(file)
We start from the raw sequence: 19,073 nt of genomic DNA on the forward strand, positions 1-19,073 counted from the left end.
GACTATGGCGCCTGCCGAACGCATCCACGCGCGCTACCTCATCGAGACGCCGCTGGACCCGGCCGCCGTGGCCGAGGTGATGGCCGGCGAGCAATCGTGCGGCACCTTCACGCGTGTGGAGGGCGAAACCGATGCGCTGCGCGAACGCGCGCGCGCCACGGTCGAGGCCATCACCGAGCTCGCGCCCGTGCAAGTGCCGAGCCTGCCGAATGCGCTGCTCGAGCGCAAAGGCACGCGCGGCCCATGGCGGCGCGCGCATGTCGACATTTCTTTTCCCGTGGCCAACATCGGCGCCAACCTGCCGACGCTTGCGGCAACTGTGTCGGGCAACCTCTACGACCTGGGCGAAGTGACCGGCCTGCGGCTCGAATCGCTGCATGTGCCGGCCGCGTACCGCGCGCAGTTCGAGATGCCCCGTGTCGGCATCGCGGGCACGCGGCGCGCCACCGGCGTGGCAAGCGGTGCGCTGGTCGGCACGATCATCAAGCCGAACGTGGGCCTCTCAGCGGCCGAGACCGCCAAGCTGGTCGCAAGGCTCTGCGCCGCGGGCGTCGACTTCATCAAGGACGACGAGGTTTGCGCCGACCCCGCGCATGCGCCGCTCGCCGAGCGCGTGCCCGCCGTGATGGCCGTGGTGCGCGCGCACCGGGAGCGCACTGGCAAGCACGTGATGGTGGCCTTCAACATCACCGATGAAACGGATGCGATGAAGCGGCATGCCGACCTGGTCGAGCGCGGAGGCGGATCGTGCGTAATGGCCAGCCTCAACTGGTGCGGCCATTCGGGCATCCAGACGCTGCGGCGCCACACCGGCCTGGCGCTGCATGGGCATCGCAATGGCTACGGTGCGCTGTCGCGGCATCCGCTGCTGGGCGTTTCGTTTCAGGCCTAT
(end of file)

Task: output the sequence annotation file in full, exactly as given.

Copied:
We start from the raw sequence: 19,073 nt of genomic DNA on the forward strand, positions 1-19,073 counted from the left end.
GACTATGGCGCCTGCCGAACGCATCCACGCGCGCTACCTCATCGAGACGCCGCTGGACCCGGCCGCCGTGGCCGAGGTGATGGCCGGCGAGCAATCGTGCGGCACCTTCACGCGTGTGGAGGGCGAAACCGATGCGCTGCGCGAACGCGCGCGCGCCACGGTCGAGGCCATCACCGAGCTCGCGCCCGTGCAAGTGCCGAGCCTGCCGAATGCGCTGCTCGAGCGCAAAGGCACGCGCGGCCCATGGCGGCGCGCGCATGTCGACATTTCTTTTCCCGTGGCCAACATCGGCGCCAACCTGCCGACGCTTGCGGCAACTGTGTCGGGCAACCTCTACGACCTGGGCGAAGTGACCGGCCTGCGGCTCGAATCGCTGCATGTGCCGGCCGCGTACCGCGCGCAGTTCGAGATGCCCCGTGTCGGCATCGCGGGCACGCGGCGCGCCACCGGCGTGGCAAGCGGTGCGCTGGTCGGCACGATCATCAAGCCGAACGTGGGCCTCTCAGCGGCCGAGACCGCCAAGCTGGTCGCAAGGCTCTGCGCCGCGGGCGTCGACTTCATCAAGGACGACGAGGTTTGCGCCGACCCCGCGCATGCGCCGCTCGCCGAGCGCGTGCCCGCCGTGATGGCCGTGGTGCGCGCGCACCGGGAGCGCACTGGCAAGCACGTGATGGTGGCCTTCAACATCACCGATGAAACGGATGCGATGAAGCGGCATGCCGACCTGGTCGAGCGCGGAGGCGGATCGTGCGTAATGGCCAGCCTCAACTGGTGCGGCCATTCGGGCATCCAGACGCTGCGGCGCCACACCGGCCTGGCGCTGCATGGGCATCGCAATGGCTACGGTGCGCTGTCGCGGCATCCGCTGCTGGGCGTTTCGTTTCAGGCCTAT